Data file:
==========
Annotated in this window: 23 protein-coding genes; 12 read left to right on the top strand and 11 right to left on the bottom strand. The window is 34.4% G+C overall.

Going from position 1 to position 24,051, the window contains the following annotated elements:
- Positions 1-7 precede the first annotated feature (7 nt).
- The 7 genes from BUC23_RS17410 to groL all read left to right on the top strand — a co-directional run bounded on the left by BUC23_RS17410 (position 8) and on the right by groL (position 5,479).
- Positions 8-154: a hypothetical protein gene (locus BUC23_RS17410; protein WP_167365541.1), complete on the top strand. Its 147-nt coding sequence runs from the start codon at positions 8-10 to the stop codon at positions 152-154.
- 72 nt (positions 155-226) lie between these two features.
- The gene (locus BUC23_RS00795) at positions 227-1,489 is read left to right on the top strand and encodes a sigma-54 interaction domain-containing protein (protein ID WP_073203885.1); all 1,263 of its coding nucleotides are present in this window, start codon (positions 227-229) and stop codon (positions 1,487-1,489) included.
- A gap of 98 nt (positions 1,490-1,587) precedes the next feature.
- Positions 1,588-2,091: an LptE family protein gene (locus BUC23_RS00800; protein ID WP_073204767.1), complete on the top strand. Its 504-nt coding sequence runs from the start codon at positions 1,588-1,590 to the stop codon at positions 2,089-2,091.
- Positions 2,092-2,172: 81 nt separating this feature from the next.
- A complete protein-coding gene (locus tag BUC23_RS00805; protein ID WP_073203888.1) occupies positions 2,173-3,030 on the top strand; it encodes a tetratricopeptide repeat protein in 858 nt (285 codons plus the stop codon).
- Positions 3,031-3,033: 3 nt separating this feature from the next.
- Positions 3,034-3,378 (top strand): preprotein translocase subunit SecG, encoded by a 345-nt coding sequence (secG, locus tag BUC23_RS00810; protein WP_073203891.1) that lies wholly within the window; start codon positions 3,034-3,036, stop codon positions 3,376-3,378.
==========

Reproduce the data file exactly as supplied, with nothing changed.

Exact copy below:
Annotated in this window: 23 protein-coding genes; 12 read left to right on the top strand and 11 right to left on the bottom strand. The window is 34.4% G+C overall.

Going from position 1 to position 24,051, the window contains the following annotated elements:
- Positions 1-7 precede the first annotated feature (7 nt).
- The 7 genes from BUC23_RS17410 to groL all read left to right on the top strand — a co-directional run bounded on the left by BUC23_RS17410 (position 8) and on the right by groL (position 5,479).
- Positions 8-154: a hypothetical protein gene (locus BUC23_RS17410; protein WP_167365541.1), complete on the top strand. Its 147-nt coding sequence runs from the start codon at positions 8-10 to the stop codon at positions 152-154.
- 72 nt (positions 155-226) lie between these two features.
- The gene (locus BUC23_RS00795) at positions 227-1,489 is read left to right on the top strand and encodes a sigma-54 interaction domain-containing protein (protein ID WP_073203885.1); all 1,263 of its coding nucleotides are present in this window, start codon (positions 227-229) and stop codon (positions 1,487-1,489) included.
- A gap of 98 nt (positions 1,490-1,587) precedes the next feature.
- Positions 1,588-2,091: an LptE family protein gene (locus BUC23_RS00800; protein ID WP_073204767.1), complete on the top strand. Its 504-nt coding sequence runs from the start codon at positions 1,588-1,590 to the stop codon at positions 2,089-2,091.
- Positions 2,092-2,172: 81 nt separating this feature from the next.
- A complete protein-coding gene (locus tag BUC23_RS00805; protein ID WP_073203888.1) occupies positions 2,173-3,030 on the top strand; it encodes a tetratricopeptide repeat protein in 858 nt (285 codons plus the stop codon).
- Positions 3,031-3,033: 3 nt separating this feature from the next.
- Positions 3,034-3,378 (top strand): preprotein translocase subunit SecG, encoded by a 345-nt coding sequence (secG, locus tag BUC23_RS00810; protein WP_073203891.1) that lies wholly within the window; start codon positions 3,034-3,036, stop codon positions 3,376-3,378.